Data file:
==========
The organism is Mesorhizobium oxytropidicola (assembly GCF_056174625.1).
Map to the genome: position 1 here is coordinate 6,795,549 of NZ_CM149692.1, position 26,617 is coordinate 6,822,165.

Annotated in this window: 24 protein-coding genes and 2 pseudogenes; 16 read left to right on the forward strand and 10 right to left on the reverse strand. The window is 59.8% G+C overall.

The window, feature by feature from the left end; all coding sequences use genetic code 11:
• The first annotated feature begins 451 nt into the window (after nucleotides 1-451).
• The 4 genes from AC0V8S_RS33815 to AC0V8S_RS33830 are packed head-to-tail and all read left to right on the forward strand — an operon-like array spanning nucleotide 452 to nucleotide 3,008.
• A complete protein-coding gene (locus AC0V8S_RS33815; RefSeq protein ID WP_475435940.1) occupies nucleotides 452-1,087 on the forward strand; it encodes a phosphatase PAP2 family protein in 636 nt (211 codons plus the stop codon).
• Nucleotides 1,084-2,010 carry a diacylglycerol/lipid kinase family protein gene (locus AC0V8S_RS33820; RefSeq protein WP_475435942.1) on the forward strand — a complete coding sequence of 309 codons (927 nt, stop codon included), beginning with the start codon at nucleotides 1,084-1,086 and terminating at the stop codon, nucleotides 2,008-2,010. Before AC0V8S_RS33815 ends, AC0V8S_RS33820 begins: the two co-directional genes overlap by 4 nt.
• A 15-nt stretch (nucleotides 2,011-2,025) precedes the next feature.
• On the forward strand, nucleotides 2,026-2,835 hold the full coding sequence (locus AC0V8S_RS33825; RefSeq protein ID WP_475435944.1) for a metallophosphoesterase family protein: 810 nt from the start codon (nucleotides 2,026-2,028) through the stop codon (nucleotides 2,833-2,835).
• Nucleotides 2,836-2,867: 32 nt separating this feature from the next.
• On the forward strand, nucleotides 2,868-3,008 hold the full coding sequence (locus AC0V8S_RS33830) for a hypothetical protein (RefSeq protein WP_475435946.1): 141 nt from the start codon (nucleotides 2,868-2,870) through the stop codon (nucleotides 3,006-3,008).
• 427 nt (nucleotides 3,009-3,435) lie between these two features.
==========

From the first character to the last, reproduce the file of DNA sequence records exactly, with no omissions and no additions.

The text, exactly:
The organism is Mesorhizobium oxytropidicola (assembly GCF_056174625.1).
Map to the genome: position 1 here is coordinate 6,795,549 of NZ_CM149692.1, position 26,617 is coordinate 6,822,165.

Annotated in this window: 24 protein-coding genes and 2 pseudogenes; 16 read left to right on the forward strand and 10 right to left on the reverse strand. The window is 59.8% G+C overall.

The window, feature by feature from the left end; all coding sequences use genetic code 11:
• The first annotated feature begins 451 nt into the window (after nucleotides 1-451).
• The 4 genes from AC0V8S_RS33815 to AC0V8S_RS33830 are packed head-to-tail and all read left to right on the forward strand — an operon-like array spanning nucleotide 452 to nucleotide 3,008.
• A complete protein-coding gene (locus AC0V8S_RS33815; RefSeq protein ID WP_475435940.1) occupies nucleotides 452-1,087 on the forward strand; it encodes a phosphatase PAP2 family protein in 636 nt (211 codons plus the stop codon).
• Nucleotides 1,084-2,010 carry a diacylglycerol/lipid kinase family protein gene (locus AC0V8S_RS33820; RefSeq protein WP_475435942.1) on the forward strand — a complete coding sequence of 309 codons (927 nt, stop codon included), beginning with the start codon at nucleotides 1,084-1,086 and terminating at the stop codon, nucleotides 2,008-2,010. Before AC0V8S_RS33815 ends, AC0V8S_RS33820 begins: the two co-directional genes overlap by 4 nt.
• A 15-nt stretch (nucleotides 2,011-2,025) precedes the next feature.
• On the forward strand, nucleotides 2,026-2,835 hold the full coding sequence (locus AC0V8S_RS33825; RefSeq protein ID WP_475435944.1) for a metallophosphoesterase family protein: 810 nt from the start codon (nucleotides 2,026-2,028) through the stop codon (nucleotides 2,833-2,835).
• Nucleotides 2,836-2,867: 32 nt separating this feature from the next.
• On the forward strand, nucleotides 2,868-3,008 hold the full coding sequence (locus AC0V8S_RS33830) for a hypothetical protein (RefSeq protein WP_475435946.1): 141 nt from the start codon (nucleotides 2,868-2,870) through the stop codon (nucleotides 3,006-3,008).
• 427 nt (nucleotides 3,009-3,435) lie between these two features.